When he starts to move directionally, still to the rear and towards stage right, it is with the gait of a bird, or rather with the gait of a man become half-bird, the legs look unnaturally long, the relation of the thorax to the waist which is no longer exactly a waist … eery, terribly sad, because he walks off and we know he is gone forever, like the bird struggling to fly out of the oil. Maybe this is the human memory and incarnation of that bird. How we preserve it, keep it sacred.

So this piece, evoking the relationship of human with animal and bird in its most profound way, that is in how we as humans have sought to put ourselves INTO THEIR BODIES, their fur, their feathers; run with their joyful legs and soar with their tireless wings … says an awful –awe-full— lot about that magical relationship in all its mystery, without in any way trying to explain it, which would of course be fatal.

It was so dense, so complex. The impact took a while to take effect. I just wanted to be quiet and alone afterwards but then there is the talking which is also interesting. It wasn’t until I gave a goodnight hug and kiss to L***’s assistant Juan that I practically collapsed into his arms and burst into tears. Almost.

martes, 11 de octubre de 2011



http://www.therestisnoise.com/2011/10/beijing-chill.html ...

I read this brief piece by Alex Ross, and then the Nick Frisch NYT piece he cites, and am struck by several things:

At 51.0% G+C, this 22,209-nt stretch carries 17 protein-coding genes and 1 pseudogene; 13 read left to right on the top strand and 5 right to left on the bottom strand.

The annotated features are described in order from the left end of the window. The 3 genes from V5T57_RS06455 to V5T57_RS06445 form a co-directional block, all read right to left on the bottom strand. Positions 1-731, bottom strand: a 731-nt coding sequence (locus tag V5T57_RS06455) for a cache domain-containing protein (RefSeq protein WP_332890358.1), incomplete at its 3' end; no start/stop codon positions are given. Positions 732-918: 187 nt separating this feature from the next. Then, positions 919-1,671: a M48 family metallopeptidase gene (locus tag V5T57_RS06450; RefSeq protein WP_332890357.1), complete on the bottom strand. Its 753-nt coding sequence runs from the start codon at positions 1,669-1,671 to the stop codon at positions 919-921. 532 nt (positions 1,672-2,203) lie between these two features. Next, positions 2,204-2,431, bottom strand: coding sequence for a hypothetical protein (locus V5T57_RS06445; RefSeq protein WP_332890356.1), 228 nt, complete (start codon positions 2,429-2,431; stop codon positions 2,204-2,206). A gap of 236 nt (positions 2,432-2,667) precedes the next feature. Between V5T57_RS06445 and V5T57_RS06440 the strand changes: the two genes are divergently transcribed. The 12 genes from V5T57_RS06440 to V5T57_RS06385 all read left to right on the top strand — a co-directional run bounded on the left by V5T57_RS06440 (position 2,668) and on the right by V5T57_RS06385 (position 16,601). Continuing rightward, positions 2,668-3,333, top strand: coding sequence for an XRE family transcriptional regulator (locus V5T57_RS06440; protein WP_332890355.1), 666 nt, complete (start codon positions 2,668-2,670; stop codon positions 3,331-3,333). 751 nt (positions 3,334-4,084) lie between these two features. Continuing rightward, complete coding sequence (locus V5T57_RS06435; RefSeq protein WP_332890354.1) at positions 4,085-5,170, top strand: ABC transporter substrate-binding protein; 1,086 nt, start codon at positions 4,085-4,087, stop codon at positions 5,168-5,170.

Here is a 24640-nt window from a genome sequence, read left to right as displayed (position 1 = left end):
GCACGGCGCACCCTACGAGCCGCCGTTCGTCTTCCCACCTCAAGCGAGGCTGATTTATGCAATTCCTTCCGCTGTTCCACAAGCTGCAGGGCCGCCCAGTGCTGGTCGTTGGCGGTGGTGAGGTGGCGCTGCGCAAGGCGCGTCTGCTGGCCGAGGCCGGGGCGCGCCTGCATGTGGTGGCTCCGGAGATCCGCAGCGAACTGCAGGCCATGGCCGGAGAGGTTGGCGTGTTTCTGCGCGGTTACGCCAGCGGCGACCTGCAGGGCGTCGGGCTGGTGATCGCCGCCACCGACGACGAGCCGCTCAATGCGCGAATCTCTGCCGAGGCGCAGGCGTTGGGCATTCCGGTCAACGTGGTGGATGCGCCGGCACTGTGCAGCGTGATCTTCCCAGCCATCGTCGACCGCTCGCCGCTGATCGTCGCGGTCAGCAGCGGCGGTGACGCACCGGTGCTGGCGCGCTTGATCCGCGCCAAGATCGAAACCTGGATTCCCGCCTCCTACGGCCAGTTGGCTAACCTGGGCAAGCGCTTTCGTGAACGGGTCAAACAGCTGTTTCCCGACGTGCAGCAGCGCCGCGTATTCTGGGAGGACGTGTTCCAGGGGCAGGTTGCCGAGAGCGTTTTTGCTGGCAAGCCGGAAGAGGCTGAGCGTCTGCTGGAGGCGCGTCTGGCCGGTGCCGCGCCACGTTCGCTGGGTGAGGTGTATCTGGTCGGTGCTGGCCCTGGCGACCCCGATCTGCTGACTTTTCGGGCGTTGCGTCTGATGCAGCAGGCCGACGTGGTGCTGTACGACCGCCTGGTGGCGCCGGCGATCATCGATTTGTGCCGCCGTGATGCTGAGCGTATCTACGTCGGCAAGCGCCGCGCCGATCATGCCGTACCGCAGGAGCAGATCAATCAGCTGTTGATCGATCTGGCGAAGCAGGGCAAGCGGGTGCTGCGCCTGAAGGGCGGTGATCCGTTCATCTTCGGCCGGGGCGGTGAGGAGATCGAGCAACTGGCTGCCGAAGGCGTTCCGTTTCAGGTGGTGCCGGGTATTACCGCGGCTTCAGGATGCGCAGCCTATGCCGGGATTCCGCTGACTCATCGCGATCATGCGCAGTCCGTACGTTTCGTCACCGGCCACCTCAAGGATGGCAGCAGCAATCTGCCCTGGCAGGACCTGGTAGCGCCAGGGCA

1. What happened with Ay Wei Wei earlier this year, and the shameful silence about it on the part of a major USian museum, which was also about to embark, if memory serves, on some sort of collaboration with the People’s Republic. And speaking of Ay, the news has been rather silent on that score of late, I think.

2.The not-so-veiled implication in Frisch’s article that institutions (including arts ones) in the US are prepared to forgive China a great deal because they have a great deal of cash. Pretty yucky. Especially now that the Occupy Wall Street people’s movement seems to be catching on. As Paul Krugman and now a bunch of others have pointed out, the mere fact that the OWS folk are attracting the ire of the bankers, and the politicians they bankroll, is enough to tell us that what they’re saying hits home.

Had a lovely coffee today with dear friend T*** who is a very fine writer. We got to talking about something I’ve written about before: how in the US art and society in general have persistently failed to knit themselves together. He told me about some mutual friends, people really committed to the arts, just returned from a 6-month sabbatical based in Barcelona. While working and everything, they still managed to take some trips around Europe –I mean really, who wouldn’t? Both said that what they brought away from this experience was primordially how every European country they visited has incorporated the arts into its life AND its ECONOMY.
To many, this may sound like a “DUH” sort of situation, but I think it’s close to the heart of at least one of the significant fault-lines that I see opening up in the US.